FIG. 7 shows an illustrative graphical representation of the refractive index profile over a grating's layers for a wavelength selective switch in accordance with an embodiment of the invention;
FIG. 8 shows an illustrative graphical representation of a filter function showing wavelength versus reflectance for a structure whose refractive index profile is shown in FIG. 7; and
FIG. 9 shows an illustrative a graphical representation of a portion of the filter function shown in FIG. 8.
- DETAILED DESCRIPTION OF THE INVENTION
The drawings are shown for illustrative purposes and are not to scale.
The invention provides a system for reconfiguring a fixed pitch grating in a programmable fashion to allow selective transmission or deflection of an arbitrarily chosen set of closely-spaced wavelengths of signals, such as optical signals. The grating may be constructed with a fixed periodicity, and provides for analog tuning of the refractive index of many of the individual grating elements. Either each element or every other element for example, may be independently addressed to provide one or more periodicities for wavelength selective responses.
The grating, therefore, may serve as a programmable add/drop element for a multiplexing system, and may be suitable for inclusion as an element in an N×N array of such gratings, each of which may be independently addressed. This may permit construction of a switch that provides fast, compact, non-blocking routing of many spatial channels, each containing many different wavelengths of signals carrying independent data.
As shown in FIG. 1, a grating 10 may include a plurality of equally spaced elements 12, each of which includes a cladding material 14 and a central core material 16. The elements (and fiber) may be circular in cross section such that the cladding material 14 encircles the core material 16. Every other grating element may be coupled at one end (e.g., the bottom as shown in FIG. 1) to ground as shown at 18, and may be coupled at the other end (e.g., the top as shown in FIG. 1) to a voltage source (e.g., 20, 22, 24, 26, 28) that are each independent of one another. This provides that while the index of refraction of core material in half of the elements remains constant, the index of refraction of the core material in each of the other elements may be independently adjusted by changing the voltage at each node separately. Changing the voltage across the cladding of an element changes the index of refraction of the core material within the element. The core and cladding materials should be chosen to have different indexes of refraction to provide the necessary waveguide properties. The fixed material may, for example, include indium phosphide (InP), silica (SiO2), polymers such as poly-methyl methacrylate (PMMA), sol-gel glasses, and the active material may include, for example, lithium niobate (NLiNBO3), azobenzene-doped polymers such as PMMA, barium titanate (BaTiO2), indium galium arsenide phosphide (InGaAsP) qauntum sells, or poled polymers. The voltages to be applied to the active material may be varied between about 5 volts to about 100 volts.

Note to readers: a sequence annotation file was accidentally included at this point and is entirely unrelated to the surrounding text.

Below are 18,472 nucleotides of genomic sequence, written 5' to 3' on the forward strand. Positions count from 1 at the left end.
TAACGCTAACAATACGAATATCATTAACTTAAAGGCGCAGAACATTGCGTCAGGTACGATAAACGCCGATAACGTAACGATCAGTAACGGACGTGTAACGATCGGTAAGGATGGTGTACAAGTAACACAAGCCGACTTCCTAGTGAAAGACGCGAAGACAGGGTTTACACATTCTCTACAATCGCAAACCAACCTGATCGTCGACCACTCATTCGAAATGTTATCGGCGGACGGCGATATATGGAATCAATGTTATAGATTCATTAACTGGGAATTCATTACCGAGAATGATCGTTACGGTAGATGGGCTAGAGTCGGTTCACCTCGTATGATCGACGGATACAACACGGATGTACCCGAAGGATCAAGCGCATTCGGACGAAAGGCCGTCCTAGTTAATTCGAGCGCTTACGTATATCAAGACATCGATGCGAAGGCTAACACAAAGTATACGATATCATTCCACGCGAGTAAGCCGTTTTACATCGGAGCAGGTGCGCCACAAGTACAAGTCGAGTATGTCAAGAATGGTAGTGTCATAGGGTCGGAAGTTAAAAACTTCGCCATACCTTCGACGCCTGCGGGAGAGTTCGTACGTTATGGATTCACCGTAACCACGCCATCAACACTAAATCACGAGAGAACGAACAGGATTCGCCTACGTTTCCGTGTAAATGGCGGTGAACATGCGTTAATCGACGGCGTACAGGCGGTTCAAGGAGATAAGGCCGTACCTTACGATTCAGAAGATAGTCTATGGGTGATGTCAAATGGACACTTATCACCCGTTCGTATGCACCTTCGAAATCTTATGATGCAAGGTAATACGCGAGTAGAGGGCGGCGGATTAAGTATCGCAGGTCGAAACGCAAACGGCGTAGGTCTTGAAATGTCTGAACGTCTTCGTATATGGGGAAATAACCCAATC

To reflect a single wavelength, the pitch of the grating is chosen such that λw=2 nλg where λw is the free-space wavelength of the optical mode in question, n is the average index of refraction of the grating medium, and λg is the physical periodicity of the grating. The Fourier component of the refractive index needed to implement this grating may be expressed as:
n(z)= n+Δn cos(2πz/λ g)
where Δn is the amplitude of the index of modulation along the grating. This equals:
n(z)= n+Δn cos(4z/λ w)
As shown in FIG. 2, a grating 30 in accordance with another embodiment of the invention may include elements 32 each of which includes a cladding 34 and a core 36, and each of which is coupled to ground 38 and a separate independent voltage source (e.g., 40, 42, 44, 46, 48). Having the index of refraction of all of the elements separately adjustable may provide further flexibility in certain embodiments. Similarly, a grating 50 may be provided in accordance with a further embodiment that includes elements 52 each of which includes a cladding 54 and a core 56, and each of which is coupled to a first set of separate independent voltage potentials (e.g., low voltage sources 58, 60, 62, 64, 66, 68) and a second set of separate independent voltage sources (e.g., higher voltage sources 70, 72, 74, 76, 78). Again, the freedom to further modify the independent voltage sources may provide increased flexibility in designing gratings, particularly multi-wavelength superimposed gratings.